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Nolan Bushnell Says His New Virtual Reality Startup Has the Keys to the Holodeck—and it’s Portable

Startup Modal VR says it has built the closest thing yet to the holodeck—and wants to sell it to the business world

2 min read
Modal VR's virtual reality system for commercial applications includes a wearable headset, a full-body motion tracking suit, and a computer peripheral it calls the VR Fabricator.
Modal VR's virtual reality system for commercial applications includes a wearable headset, a full-body motion tracking suit, and a computer peripheral it calls the VR Fabricator.
Photo: Modal VR

I’ve been talking to a lot of academics, investors, and analysts lately to get a sense of what’s coming down the path in virtual and augmented reality.

And at least for VR—expensive, immersive, full on virtual reality—they’ve been telling me to look to gear for the business world, not the consumer world, for the next big thing. That’s because VR hardware won’t be cheap enough, at least in an untethered form, for the average consumer anytime soon.

So maybe Modal VR, a startup company that came out of stealth today that is building VR hardware exclusively for business applications, will hit the sweet spot for the technology in 2017. Cofounder Nolan Bushnell, founder of Atari and Chuck E. Cheese, thinks so. “My past successes have always been by being at the right time, at the right place,” he said in a video statement released at the launch.

The company says it will be shipping multi-user, wireless, VR systems to developers soon, but didn’t disclose a date.

“For those of us who grew up on “Star Trek,” the holodeck has always been the gold standard, Bushnell said in the launch video. “Modal VR is the first time that I believe we actually have the holodeck.”

The portable system, the company says, consists of a computer peripheral it’s calling the VR Fabricator, a virtual reality visor, a full-body motion tracking suit, and software; users will have to bring their own Mac or PC. Each Fabricator can support up to 10 users wearing visors and tracking suits; the peripherals can also be networked to add users or expand the range behind the initial 83,000 square meters.

You know this is a Bushnell effort because the featured app in the launch video is a gaming app, a virtual battle played out on what is, in the real world, a soccer field. It’s not a bad idea—I can easily see how a company makes a birthday party business out of bringing VR games to kids, competing with permanent laser tag venues, without requiring the purchase of real estate.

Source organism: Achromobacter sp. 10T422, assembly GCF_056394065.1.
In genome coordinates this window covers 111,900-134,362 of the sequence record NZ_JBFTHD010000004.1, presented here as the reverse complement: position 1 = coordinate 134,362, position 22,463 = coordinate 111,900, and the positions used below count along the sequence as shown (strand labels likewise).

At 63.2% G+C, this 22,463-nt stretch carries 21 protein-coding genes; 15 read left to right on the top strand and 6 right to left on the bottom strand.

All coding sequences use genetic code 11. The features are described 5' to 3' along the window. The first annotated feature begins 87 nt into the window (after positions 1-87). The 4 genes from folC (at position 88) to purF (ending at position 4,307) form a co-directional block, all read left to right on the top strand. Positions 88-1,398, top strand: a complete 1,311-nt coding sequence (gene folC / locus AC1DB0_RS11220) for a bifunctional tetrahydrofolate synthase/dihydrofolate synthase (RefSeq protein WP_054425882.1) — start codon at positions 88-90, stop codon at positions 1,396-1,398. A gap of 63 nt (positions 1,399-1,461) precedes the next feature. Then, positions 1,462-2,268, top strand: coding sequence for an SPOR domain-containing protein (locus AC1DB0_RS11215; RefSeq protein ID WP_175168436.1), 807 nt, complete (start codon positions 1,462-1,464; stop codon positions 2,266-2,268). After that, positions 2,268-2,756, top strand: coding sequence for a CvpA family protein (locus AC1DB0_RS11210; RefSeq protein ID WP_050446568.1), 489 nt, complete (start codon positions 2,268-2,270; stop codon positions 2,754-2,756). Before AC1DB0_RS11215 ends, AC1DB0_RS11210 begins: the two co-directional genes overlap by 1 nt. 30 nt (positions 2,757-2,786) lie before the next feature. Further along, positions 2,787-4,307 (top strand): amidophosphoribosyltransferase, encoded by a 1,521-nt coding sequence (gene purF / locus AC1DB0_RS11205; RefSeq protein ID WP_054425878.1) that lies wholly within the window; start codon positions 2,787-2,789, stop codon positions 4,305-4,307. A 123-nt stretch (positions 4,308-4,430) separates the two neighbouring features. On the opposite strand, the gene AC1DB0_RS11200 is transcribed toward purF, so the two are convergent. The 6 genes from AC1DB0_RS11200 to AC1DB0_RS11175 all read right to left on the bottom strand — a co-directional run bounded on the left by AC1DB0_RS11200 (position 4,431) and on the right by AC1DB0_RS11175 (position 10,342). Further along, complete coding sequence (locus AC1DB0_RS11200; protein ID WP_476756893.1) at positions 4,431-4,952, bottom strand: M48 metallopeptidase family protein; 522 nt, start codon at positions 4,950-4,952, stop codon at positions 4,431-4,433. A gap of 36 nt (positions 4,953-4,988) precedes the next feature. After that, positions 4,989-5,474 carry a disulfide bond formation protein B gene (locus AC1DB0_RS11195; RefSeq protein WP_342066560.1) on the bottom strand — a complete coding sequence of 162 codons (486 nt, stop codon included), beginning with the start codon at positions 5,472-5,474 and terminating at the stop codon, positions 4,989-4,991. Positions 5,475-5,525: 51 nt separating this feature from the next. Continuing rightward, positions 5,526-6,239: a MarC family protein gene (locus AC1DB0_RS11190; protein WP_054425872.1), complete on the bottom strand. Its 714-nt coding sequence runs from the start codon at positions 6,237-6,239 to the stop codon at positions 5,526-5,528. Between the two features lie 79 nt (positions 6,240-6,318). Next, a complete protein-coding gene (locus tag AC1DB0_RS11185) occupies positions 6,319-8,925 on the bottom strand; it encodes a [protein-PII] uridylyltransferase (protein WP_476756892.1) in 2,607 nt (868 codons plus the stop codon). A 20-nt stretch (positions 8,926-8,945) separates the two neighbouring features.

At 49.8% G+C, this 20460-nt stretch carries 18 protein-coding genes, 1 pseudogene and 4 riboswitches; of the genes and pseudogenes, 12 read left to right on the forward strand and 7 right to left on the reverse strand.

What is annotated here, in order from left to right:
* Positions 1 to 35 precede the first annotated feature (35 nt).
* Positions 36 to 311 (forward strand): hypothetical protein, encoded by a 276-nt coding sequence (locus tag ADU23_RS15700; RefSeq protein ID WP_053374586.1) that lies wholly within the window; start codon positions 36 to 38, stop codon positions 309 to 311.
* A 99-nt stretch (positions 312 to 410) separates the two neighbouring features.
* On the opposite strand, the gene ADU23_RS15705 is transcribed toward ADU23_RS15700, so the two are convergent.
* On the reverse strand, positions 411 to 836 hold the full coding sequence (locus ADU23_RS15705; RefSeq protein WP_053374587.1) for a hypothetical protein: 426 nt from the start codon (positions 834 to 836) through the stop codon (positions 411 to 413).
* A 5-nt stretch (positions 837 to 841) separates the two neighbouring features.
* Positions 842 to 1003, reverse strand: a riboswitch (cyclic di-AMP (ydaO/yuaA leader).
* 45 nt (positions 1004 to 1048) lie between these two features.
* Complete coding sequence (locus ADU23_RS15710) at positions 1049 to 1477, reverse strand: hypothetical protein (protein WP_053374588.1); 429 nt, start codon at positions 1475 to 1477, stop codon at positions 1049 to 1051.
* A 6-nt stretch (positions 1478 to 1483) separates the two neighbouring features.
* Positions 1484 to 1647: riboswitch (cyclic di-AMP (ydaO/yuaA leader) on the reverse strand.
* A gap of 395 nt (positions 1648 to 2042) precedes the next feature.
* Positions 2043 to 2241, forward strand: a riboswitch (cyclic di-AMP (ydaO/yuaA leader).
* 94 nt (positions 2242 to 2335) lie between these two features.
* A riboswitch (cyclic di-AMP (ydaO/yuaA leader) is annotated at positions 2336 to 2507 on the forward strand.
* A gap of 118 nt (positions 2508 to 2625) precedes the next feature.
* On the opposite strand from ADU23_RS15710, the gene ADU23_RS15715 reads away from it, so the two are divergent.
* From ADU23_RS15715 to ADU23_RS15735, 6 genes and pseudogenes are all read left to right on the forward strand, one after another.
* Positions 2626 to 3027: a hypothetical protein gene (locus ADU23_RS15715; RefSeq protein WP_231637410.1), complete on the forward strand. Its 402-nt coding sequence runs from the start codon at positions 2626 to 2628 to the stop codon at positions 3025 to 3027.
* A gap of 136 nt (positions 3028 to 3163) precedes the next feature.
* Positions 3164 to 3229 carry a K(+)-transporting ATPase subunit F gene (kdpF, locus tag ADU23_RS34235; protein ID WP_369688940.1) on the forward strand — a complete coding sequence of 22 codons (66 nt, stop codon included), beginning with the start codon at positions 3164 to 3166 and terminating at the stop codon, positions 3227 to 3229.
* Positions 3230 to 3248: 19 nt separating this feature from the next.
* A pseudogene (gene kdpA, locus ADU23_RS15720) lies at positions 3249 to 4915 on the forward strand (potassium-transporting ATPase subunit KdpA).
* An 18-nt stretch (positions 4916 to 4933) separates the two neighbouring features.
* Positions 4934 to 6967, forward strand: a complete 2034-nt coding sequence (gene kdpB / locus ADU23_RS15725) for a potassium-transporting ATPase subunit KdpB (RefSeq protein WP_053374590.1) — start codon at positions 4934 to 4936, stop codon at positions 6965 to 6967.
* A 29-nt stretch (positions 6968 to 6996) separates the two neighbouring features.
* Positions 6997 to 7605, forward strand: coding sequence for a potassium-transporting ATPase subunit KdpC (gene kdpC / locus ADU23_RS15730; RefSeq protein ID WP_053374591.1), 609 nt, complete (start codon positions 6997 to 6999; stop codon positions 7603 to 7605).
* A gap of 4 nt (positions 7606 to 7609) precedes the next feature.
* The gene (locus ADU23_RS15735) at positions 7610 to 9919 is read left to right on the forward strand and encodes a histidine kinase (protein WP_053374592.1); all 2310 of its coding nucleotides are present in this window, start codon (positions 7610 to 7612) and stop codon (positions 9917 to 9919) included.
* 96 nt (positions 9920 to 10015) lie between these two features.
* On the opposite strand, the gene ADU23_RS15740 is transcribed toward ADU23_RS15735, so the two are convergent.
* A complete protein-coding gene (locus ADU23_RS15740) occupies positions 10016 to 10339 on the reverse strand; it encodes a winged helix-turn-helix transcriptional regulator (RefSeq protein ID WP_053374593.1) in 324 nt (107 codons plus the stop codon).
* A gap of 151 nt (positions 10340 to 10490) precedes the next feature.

Other apps suggested on the website include real estate, allowing walkthroughs of multiple homes from a realtor’s office, perhaps; emergency response training; immersive exhibits in museums; and virtual field trips and simulations for students. “I want to have students be able to walk through the human body, to walk amongst the planets,” says Bushnell.

The Conversation (0)

Why Functional Programming Should Be the Future of Software Development

It’s hard to learn, but your code will produce fewer nasty surprises

11 min read
A plate of spaghetti made from code
Shira Inbar

You’d expectthe longest and most costly phase in the lifecycle of a software product to be the initial development of the system, when all those great features are first imagined and then created. In fact, the hardest part comes later, during the maintenance phase. That’s when programmers pay the price for the shortcuts they took during development.

So why did they take shortcuts? Maybe they didn’t realize that they were cutting any corners. Only when their code was deployed and exercised by a lot of users did its hidden flaws come to light. And maybe the developers were rushed. Time-to-market pressures would almost guarantee that their software will contain more bugs than it would otherwise.

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